The second and more salient problem issues from a sort of concession to the first. That is, even if we grant that future desires will not affect one’s fundamental identity, or perhaps, even if we grant that changes in one’s identity are immaterial since similar changes occur in finite lives as well, then we still arrive at an issue of exhaustion. The exhaustion, that is, of possible categorical desires given an infinite amount of time. It would seem to follow that given an infinite amount of time, all that can be experienced will have been experienced, and when one arrives at such a point it will be as if nothing is experienced. Or, as Williams puts it, immortality would result in an indefinite state of boredom.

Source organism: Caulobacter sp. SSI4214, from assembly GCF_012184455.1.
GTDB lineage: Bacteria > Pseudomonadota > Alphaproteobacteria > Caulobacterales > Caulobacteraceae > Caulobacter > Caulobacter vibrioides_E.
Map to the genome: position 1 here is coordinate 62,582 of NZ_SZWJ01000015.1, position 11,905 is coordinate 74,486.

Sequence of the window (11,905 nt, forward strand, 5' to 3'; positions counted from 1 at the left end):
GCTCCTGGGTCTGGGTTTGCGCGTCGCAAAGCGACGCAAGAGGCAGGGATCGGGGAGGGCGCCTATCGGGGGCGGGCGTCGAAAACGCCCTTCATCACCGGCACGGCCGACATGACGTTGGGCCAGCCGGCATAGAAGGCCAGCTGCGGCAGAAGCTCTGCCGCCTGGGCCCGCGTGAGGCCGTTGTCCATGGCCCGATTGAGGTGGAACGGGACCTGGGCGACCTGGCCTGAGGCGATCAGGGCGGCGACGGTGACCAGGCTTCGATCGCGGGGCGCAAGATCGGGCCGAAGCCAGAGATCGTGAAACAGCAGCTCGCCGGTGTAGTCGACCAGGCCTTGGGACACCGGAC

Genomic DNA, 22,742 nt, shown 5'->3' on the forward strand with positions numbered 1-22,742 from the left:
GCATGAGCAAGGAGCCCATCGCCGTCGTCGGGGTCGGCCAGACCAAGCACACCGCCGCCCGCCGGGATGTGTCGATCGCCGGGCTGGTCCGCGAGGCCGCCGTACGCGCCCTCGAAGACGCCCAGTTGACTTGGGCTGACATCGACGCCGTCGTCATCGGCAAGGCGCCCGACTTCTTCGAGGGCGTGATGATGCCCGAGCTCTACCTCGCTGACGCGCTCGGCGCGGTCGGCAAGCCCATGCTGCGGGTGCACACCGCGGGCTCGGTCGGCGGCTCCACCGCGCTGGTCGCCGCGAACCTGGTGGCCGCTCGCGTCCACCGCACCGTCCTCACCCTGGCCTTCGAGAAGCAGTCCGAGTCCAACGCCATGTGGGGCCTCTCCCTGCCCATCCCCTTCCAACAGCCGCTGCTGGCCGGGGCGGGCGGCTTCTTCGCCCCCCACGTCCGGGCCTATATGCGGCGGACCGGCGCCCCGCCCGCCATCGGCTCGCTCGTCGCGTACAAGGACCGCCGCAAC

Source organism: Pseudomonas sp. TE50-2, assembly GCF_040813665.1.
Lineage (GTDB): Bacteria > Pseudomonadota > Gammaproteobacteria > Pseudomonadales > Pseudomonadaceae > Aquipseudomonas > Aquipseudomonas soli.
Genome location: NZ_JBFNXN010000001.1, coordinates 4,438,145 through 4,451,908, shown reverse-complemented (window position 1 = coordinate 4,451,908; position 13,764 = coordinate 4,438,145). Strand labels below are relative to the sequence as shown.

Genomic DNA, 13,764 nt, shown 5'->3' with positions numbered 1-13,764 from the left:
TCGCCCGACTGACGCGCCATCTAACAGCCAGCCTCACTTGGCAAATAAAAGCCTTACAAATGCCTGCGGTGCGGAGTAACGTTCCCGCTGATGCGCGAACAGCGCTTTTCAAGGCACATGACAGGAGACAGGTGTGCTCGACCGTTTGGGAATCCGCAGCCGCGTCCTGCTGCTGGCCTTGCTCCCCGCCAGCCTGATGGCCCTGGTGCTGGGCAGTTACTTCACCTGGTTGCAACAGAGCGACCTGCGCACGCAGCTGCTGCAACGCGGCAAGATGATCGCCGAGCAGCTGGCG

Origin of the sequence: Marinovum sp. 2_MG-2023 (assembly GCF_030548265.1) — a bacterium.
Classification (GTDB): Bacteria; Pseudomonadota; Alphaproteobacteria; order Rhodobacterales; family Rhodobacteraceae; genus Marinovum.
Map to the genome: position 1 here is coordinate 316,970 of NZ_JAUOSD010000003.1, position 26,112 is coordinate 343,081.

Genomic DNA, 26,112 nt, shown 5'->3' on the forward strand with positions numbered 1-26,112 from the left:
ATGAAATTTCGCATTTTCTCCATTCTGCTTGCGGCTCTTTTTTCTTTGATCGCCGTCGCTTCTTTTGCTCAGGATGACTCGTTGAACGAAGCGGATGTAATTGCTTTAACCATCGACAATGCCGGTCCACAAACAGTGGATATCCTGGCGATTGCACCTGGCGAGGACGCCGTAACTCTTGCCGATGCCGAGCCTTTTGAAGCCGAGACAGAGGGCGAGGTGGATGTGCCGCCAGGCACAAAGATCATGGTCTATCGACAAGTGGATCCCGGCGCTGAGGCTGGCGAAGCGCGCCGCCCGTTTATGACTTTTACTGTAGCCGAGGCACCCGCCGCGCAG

It is for the latter of these two problems that Williams primarily objects to immortality, stating: “There are good reasons, surely, for dying before that happens. But equally, at times earlier than that moment, there is reason for not dying. Necessarily, it tends to be either too early or too late.” Curiously, at this point Williams did not return to the earlier conclusion and reverse his judgment; specifically, reversing his position to judge death as a value. For it would appear that death is ultimately the answer, and consequently immortality is not. But perhaps he still judged death to be a disvalue, while also judging that death could serve as a value, thus rendering the contrasting judgments as a false dilemma. If this is the case, then death would be an evil until some unknowable point in time, right at the transition between having experienced everything and experiencing nothing new. This, however, is an intuitively unsatisfying solution to the problem.